Mermaid Dreams

I am fairly certain that
will soon become a mermaid, or at least I hope
that might be true. You 
might also consider this possibility, soaked 
in sand, sun, sea spray, the 
peace and power of the beach
travelling into 
the pores of your 
tired soul and healing your world worn heart.

Carol Wilcox

Catherine, at Reading to the Core, is hosting Poetry Friday. You'll definitely want to stop by- she's giving away a copy of Sylvia Vardell and Janet Wong's latest collection, GREAT MORNING: POEMS FOR SCHOOL LEADERS TO READ ALOUD.  

Thursday, July 26, 2018

CYBER PD- Chapters 5 and 6

I'm participating in #CYBERPD this summer. This is my very late reflection on Chapters 5 and 6.

My superintendent is resigning, after ten years at a very hard job. At our first meeting of the year, he reflected on some of his accomplishments and then asked us to consider, "What do you want your legacy to be?" And of course, the first thing that popped into my head was that I wanted my students to be lifelong readers and writers. But, then, as I really thought about it, I realized it's really bigger than that. 

I want kids to be readers and writers, because I want them to be ready to live big in the world.   I want them to be ready to make a difference. I want them to understand that everyone has their own story. I want them to listen to other people's stories with grace and compassion. And I want them to be people who have the skills to tell their own stories, both verbally and in writing. 

And as much as I want those things for them, I want them for myself.  

I want to be a listener. A real listener. Someone who listens to understand. Not just someone who listens so that I can rebut, or have my turn to talk. I want this to be true in my professional life and I want it to be true in my personal life. I want to be slower to judge and slower to discount opinions that are different from my own.

I want to get out of my own echo chamber. It's so easy to hang out with people who believe/like the same things as I do. In the current political climate, I think that's especially true. It's hard for me to listen to people who support our current leader, even to read articles or watch their news shows, but I feel like I really need to at least try. I need to try to understand.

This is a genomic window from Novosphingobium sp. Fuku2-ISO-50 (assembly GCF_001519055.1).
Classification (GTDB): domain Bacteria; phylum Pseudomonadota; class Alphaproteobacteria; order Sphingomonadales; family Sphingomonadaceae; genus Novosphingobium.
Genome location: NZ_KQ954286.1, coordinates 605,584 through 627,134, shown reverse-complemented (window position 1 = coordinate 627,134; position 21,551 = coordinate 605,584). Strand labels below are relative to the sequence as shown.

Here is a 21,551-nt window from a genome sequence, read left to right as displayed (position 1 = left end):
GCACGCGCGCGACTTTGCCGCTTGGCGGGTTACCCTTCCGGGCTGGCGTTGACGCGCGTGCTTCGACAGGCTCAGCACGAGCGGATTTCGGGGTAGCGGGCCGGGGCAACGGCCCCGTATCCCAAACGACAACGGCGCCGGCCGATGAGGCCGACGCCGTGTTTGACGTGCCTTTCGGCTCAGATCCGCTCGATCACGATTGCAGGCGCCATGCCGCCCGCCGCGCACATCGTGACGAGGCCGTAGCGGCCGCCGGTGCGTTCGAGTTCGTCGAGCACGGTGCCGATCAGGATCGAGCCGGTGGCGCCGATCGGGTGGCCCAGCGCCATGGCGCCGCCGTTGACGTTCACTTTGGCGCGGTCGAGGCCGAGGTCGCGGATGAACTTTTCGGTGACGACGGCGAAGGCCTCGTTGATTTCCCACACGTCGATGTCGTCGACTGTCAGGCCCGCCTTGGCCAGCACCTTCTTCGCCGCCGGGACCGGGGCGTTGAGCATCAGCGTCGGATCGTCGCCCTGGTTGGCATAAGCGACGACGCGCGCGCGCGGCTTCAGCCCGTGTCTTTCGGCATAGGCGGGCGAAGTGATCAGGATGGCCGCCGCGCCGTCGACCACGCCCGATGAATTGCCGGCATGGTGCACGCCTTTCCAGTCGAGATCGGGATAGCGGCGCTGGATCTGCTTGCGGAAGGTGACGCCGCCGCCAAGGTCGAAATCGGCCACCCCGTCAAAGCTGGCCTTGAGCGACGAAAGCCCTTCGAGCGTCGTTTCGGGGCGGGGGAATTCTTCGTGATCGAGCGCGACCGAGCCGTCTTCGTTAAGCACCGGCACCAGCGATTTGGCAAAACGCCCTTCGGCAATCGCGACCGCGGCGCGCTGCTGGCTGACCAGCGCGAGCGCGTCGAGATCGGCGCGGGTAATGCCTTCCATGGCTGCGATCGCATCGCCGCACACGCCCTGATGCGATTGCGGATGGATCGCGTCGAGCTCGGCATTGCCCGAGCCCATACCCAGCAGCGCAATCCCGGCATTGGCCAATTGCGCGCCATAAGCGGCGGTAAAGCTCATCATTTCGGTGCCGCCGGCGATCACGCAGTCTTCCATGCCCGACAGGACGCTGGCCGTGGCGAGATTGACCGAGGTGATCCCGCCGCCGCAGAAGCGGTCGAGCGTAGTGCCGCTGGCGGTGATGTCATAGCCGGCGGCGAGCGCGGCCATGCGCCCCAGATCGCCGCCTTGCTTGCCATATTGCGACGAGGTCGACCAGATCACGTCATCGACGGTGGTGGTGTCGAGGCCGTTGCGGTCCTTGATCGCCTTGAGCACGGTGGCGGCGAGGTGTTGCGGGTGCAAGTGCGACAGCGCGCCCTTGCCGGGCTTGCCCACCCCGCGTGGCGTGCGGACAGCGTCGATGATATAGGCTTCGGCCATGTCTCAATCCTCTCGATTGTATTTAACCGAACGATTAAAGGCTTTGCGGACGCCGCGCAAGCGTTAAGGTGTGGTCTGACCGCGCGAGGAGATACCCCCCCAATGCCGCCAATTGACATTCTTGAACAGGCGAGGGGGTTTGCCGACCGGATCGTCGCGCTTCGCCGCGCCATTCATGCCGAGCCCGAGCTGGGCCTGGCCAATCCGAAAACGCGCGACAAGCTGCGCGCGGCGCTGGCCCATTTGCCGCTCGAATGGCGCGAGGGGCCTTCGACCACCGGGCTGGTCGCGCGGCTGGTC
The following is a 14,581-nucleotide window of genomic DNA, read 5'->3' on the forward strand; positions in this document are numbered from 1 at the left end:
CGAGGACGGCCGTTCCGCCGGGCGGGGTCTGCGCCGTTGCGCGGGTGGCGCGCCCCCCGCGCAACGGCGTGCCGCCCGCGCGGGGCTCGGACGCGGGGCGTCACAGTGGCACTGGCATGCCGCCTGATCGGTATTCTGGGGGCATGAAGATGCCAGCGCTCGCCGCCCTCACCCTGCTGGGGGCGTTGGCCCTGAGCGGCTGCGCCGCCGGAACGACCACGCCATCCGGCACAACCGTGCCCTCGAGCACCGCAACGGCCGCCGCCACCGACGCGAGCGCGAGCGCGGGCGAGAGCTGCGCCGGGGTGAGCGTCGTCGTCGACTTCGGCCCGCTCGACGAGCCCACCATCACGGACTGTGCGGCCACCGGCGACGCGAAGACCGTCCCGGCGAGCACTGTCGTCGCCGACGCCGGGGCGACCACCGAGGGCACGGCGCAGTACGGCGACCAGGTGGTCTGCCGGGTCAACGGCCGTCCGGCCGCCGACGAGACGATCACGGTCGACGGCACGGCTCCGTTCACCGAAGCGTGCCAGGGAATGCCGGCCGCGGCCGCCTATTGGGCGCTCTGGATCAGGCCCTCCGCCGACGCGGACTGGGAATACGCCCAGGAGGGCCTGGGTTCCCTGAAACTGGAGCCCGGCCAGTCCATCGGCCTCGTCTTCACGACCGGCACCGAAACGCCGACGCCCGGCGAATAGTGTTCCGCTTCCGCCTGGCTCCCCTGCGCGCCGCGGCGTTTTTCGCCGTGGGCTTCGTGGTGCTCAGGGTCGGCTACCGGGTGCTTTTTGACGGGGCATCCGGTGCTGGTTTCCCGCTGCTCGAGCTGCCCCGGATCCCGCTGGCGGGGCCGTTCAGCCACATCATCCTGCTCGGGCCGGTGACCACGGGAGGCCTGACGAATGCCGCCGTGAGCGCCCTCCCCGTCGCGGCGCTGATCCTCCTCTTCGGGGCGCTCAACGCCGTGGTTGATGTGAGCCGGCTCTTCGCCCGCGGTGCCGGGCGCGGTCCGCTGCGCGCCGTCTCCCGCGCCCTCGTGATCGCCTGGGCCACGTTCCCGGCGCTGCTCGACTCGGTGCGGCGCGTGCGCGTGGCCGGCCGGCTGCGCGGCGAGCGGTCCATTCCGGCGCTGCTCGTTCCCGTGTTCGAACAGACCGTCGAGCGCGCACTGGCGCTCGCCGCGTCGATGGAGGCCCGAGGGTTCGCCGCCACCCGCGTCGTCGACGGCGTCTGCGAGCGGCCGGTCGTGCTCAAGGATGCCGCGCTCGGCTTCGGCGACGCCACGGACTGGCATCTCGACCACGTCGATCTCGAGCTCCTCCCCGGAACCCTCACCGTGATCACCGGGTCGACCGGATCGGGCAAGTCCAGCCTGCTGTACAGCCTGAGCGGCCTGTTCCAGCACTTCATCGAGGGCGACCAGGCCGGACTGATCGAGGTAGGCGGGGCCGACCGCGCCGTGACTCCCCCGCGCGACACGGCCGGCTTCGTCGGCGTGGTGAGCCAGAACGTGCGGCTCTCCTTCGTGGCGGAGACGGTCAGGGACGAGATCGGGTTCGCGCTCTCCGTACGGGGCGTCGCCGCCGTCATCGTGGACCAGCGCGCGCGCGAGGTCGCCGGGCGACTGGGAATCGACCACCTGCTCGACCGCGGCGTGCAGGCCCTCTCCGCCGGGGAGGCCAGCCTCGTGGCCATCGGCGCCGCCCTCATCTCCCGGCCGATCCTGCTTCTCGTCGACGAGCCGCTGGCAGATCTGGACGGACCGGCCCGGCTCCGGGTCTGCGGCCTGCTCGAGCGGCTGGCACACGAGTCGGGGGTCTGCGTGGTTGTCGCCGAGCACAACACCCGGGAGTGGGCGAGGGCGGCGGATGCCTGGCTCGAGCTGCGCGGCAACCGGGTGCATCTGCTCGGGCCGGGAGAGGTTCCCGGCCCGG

That's true in my professional life as well.   I read a lot of professional literature, but I mostly read texts by people who believe the same things as I do. I think that's also true of children's literature. It seems like the same authors get promoted again and again and again. I want to push beyond those boundaries, to follow new blogs and new people, to explore new ideas and methods. 

I want to commit to a learning stance. I don't want to get out of my "echo chamber" only to say I'm getting out of my echo chamber, I want to go into interactions (with people and text) ready to learn and be changed. I really do want, as Ahmed suggests, to say, “OK, I know my truths, but I am going to listen and accept what this other person is saying also as a truth." And then I want to say, “What do I DO with these new truths?”

Get proximate to the human story. I want to be a doer. I want to get my hands dirty. To care enough to take action. And I want my students to do that too. I want us to pick a cause, either collectively or individually. Global warming? Plastic in the oceans? Gun control or gang violence in Denver? Gentrification in our school neighborhood? Our burr-ridden school playground? I want kids to choose a cause that is bigger than themselves, to research it, to develop a plan, and to take action. I want kids to learn that they can make a difference in the world.

I want to shine a spotlight on the upstanders. In my own life. In my classroom. In my school. In the world. The world seems so very dark right now. And it's easy to get caught up in all that darkness. I want to make conscious efforts, every single day, in my postings on social media, and in my dealings with my students, and others, to shine a spotlight. To bring joy. To bring hope and light.

I want to be proactive with my privilege. One of my favorite verses in the Bible is Micah 6:8: "What does the Lord require of you but to do justice, and to love kindness, and to walk humbly with your God?" As an educated, middle class white woman, I have lots of privileges that others- my sons, my students and their families- don't have. Because of that, it really is my job to stay informed, to raise awareness, and to advocate for others.